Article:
“For by grace you have been saved through faith.”
Father Matta El-Meskeen (Matthew the Poor)
GRACE is a free gift from Christ through the Holy spirit. According to the text it does not depend on works “and that not of yourselves; it is the gift of God, not of works, lest anyone should boast.”1
Yes, grace is a definite spiritual law that does not depend on works, but the opposite is true, it is works that depend on grace. Grace is a free gift ruled by the Holy Spirit, but its source is Christ Himself as it is among the attributes of His nature, which he donates to every one who believes in Him and loves Him. The salvation offered by Christ is the greatest gift He gives to whoever believes in Him and loves Him. Christ while living with His disciples had love as a precept, which led them to a great faith in Him. It was the best they could offer to the Lord which made Him ask His Father for their sake: “Father, I desire that they also whom You gave Me may be with Me where I am, that they may behold My glory which You have given Me.” “That the love with which You loved me may be in them, and I in them.”2 The sacred way of living led them to a great love and deeply rooted faith. They thus accepted free salvation and the permanent life with Christ in His glory. It is that which the Church handed over to us as a wonderful example of Christ’s life, and of His love and faith in Him. They received it through the power that is preserved in Christ. We receive it through grace as a gift when we behave as the disciples did in the faithfulness, honesty and adherence to Him.
That which astonishes us about Christ’s free grace is that He reserved it for us in Him since the beginning and planned that our acceptance would be legal in order to shut up the enemy. Paul the Apostle says: “For we are His workmanship, created in Christ Jesus for good works, which God prepared beforehand that we should walk in them.”3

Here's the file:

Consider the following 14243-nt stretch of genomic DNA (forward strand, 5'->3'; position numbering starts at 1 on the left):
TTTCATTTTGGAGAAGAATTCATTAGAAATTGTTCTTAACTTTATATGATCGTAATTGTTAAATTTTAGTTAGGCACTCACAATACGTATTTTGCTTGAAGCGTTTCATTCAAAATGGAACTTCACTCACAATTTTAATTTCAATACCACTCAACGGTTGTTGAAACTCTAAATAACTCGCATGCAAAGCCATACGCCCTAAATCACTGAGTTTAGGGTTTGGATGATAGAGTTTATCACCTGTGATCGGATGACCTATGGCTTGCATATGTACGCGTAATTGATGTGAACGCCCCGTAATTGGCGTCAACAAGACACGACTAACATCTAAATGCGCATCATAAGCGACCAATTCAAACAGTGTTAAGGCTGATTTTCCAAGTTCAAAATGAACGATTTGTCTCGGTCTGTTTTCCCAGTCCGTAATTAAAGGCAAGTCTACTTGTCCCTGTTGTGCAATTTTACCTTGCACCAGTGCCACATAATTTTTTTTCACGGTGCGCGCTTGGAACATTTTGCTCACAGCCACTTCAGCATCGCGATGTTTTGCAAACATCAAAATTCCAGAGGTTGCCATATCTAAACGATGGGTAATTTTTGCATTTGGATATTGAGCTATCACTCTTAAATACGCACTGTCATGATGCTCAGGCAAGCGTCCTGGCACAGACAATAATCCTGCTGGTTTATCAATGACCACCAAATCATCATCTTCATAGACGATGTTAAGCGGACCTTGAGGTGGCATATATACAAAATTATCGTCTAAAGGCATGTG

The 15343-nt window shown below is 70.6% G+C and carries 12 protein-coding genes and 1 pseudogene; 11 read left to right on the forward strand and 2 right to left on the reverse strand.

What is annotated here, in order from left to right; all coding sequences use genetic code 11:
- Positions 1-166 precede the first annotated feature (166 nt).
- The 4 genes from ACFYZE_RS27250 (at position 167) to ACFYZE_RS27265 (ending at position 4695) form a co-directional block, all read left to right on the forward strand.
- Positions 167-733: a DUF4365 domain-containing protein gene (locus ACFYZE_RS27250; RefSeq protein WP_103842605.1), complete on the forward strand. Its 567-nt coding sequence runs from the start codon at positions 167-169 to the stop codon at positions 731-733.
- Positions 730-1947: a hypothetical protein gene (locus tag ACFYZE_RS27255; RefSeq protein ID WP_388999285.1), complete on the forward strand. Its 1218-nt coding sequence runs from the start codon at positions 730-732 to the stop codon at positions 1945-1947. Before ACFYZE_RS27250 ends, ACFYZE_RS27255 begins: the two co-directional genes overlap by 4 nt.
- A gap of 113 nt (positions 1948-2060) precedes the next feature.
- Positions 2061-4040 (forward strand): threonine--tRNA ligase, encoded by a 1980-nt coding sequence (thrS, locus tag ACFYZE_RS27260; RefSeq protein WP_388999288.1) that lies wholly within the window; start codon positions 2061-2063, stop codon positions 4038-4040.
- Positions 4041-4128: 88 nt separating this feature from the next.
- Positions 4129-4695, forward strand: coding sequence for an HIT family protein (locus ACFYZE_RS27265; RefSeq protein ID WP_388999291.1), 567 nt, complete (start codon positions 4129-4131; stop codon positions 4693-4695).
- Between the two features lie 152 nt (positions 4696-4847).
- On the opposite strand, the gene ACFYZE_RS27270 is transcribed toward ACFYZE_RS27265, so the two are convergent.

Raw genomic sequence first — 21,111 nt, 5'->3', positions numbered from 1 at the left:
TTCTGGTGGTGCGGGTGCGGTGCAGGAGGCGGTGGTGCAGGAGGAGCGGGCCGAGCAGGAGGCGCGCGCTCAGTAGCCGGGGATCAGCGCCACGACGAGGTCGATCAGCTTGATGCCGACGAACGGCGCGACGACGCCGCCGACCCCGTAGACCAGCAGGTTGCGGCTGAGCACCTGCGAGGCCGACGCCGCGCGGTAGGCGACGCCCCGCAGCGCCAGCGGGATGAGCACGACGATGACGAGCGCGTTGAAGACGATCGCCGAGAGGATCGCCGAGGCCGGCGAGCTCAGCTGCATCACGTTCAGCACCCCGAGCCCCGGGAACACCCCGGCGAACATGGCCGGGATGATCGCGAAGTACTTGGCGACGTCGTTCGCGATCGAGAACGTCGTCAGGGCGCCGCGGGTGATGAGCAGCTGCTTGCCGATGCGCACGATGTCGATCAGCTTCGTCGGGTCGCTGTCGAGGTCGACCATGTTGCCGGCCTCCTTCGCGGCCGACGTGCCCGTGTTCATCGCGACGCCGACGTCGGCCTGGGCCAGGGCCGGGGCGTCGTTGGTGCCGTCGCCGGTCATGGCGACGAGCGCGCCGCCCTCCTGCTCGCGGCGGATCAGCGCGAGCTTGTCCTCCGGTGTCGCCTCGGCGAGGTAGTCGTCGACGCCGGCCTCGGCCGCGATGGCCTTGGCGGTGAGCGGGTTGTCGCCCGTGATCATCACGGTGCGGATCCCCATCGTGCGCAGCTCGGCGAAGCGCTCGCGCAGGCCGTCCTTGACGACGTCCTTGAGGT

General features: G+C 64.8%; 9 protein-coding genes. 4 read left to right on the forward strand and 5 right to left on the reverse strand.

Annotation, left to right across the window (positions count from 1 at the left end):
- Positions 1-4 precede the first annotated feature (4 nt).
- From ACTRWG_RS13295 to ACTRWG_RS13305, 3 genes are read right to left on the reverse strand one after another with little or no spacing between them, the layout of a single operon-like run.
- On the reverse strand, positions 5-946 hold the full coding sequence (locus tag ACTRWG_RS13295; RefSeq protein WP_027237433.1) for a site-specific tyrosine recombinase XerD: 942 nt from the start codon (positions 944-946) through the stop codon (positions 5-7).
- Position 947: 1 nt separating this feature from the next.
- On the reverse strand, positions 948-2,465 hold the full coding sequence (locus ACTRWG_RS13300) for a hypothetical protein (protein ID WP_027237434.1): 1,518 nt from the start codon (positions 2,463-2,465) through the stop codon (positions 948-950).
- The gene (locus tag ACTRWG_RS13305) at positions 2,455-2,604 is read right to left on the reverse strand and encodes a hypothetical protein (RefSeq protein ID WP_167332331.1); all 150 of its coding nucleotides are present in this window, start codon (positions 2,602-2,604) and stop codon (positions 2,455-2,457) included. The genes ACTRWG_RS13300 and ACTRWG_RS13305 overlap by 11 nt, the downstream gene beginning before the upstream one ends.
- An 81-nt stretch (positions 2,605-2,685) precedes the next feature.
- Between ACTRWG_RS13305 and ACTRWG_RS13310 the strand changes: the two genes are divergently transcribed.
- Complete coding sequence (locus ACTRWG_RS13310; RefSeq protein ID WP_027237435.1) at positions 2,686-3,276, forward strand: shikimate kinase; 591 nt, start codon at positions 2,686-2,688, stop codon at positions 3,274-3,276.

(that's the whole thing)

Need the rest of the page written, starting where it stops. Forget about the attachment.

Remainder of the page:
How can we not but depend on Christ and take Him as example and source of inspiration, love and sanctification. If we know that we are loved, cherished and chosen in Him, it becomes a truth for us to say of Him: “Whom have I in heaven but You? And there is non upon earth that I desire besides You.”4 Moreover we are proud at the hope for the revelation of His work in us and for us. The Apostle Paul informs us about the mystery that is beyond our imagination when he says: “For we are His workmanship, created in Christ Jesus for good works, which God prepared beforehand that we should walk in them.”5 This astonishes us because it means that our creation is not of dust yet, nor is it a period that happened in the past, but we are now an existing and permanent creation in Christ. He is working in us and with us good works for us to resemble Him in everything.
After all that, can it be possible that man should boast: “I am an Orthodox,” or despise and condemn whoever says: “I am a Catholic,” or “I am a protestant” as the Apostle Paul says: “Now, I say this, that each of you says: “I am of Paul,” or “I am of Apollos,” or “I am of Cephas,” or “I am of Christ”? Is Christ divided?”6 Because the “I” in all of us has become Christ. We all are created in Him and have one good work the Lord prepared us to follow together.
Isn’t it that we all “When Christ who is our life appears, then you also will appear with Him in glory”7? “We shall be like Him, for we shall see Him as He is.”8 We will also see ourselves as one in Christ in His full stature in faith as one man.
As a consequence dear friends, if we forsake unity in Christ now and in this age it will be difficult for us to get to know it up above.
13 June, 2005
1 Eph 2:8,9.
2 John 17:24, 26.
3 Eph 2:10.
4 Ps 73:25.
5 Eph 2:10.
6 1 Cor 1:12, 13.
7 Col 3:4.
8 1 John 3:2.
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